There is good prospect for trans-Himalayan airways, not just “South of Himalayas,” that could help bring in better connectivity benefits in future
It is not always easy to decide what to write next. A direct feedback on my previous piece, from someone who had been at the helm of aviation fraternity, was the trigger this time. Sensing that the basic premise of an airway was not sufficiently explained, he clarified that it is always at the pleasure of the countries being over flown. Naturally, airlines do not risk flying over areas of conflict, but it is excessive to put restrictions on the use of international airways, because of things like distrust between neighbours. It is condemnable in the strongest possible term, and it is not limited to the countries in the Gulf and Indian subcontinent. We will make short reference to blockades and some associated events. Further, it is also necessary to know the basics of airways alignment and works that have gone in making them better.
Wikipedia lists some 68 instances of famous/infamous blockades stretching back as far as 458BC to the present. Most blockades are imposed to weaken the enemy by starving it of essential supplies. There are still some active but lesser known blockades in different pockets/regions of the world. Listed at the very end was the India-imposed Nepal land blockade of 2015, making us wonder about the medieval mindset in Delhi. The Berlin blockade (June 1948 to May 1949) was typical in the sense while the three air corridors leading to West Berlin remained untouched, the land/rail and water way links were cut. Resisting the Soviet pressure, the Western powers (USA and Great Britain) countered by running an unprecedented aerial supply chain round the clock with flights landing and taking off every 30 seconds. In all 300,000 sorties were completed during “Berlin Airlift”. Soviets finally relented after seeing the determination of the Western powers in staying put. It was much like what happened here once Delhi realised the futility of the coercive technique it chose to opt.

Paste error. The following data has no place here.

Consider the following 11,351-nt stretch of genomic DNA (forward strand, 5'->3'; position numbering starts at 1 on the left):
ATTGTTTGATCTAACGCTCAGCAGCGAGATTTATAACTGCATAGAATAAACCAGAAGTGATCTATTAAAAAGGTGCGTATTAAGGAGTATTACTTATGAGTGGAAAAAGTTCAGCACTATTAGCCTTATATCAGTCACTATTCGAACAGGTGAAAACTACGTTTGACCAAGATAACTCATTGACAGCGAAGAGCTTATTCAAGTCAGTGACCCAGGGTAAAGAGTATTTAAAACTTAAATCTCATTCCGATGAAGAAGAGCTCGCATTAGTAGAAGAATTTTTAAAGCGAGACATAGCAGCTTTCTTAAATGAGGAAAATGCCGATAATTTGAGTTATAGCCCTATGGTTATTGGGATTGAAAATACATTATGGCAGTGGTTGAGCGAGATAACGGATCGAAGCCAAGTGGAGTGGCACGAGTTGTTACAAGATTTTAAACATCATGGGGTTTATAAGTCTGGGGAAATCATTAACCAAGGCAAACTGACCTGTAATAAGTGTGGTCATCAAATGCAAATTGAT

Human beings, by nature, love to make shortcuts. They did not have to wait until Greek geometer Euclid to learn that the shortest distance between two points was a straight line. People attempt to cut across a busy road, risking getting hurt or, worse, killed, even if there was a safer over/underpass well within the reach. But it is not as simple if it relates to huge distances airlines fly between continents. To understand it better, take a junar and cut it into “equal” halves. A correct procedure would be to mark two spots on its surface first and then cut as said. But it will be easier to cheat by cutting into half first as the end result will be the same either way. The resulting circular cut is known as the “great circle”. Simplifying further, we can assume that the cut just made did touch upon three points, two on the surface (representing the cities apart) and also through sphere’s centre. Cuts that skip sphere’s centre never results in a great circle. The distance between the two, being the shortest, is also known as the “great circle distance” and forms the basis of preferred route in maritime and airborne travel.
As such, airways are aligned to keep routing between the origin and destination airports as close to the great circle path as the ground reality permits. To that end, an exercise of mammoth scale in airways restructuring that involved as many as forty nations was completed and became operational toward the end of 2002 November. It is funny that the project had a rather long name that ran, literally, against its purported purpose. Termed as “Europe Middle-East Asia Route Structure South of Himalayas”, even its acronym, EMARSSH, was quite a mouthful.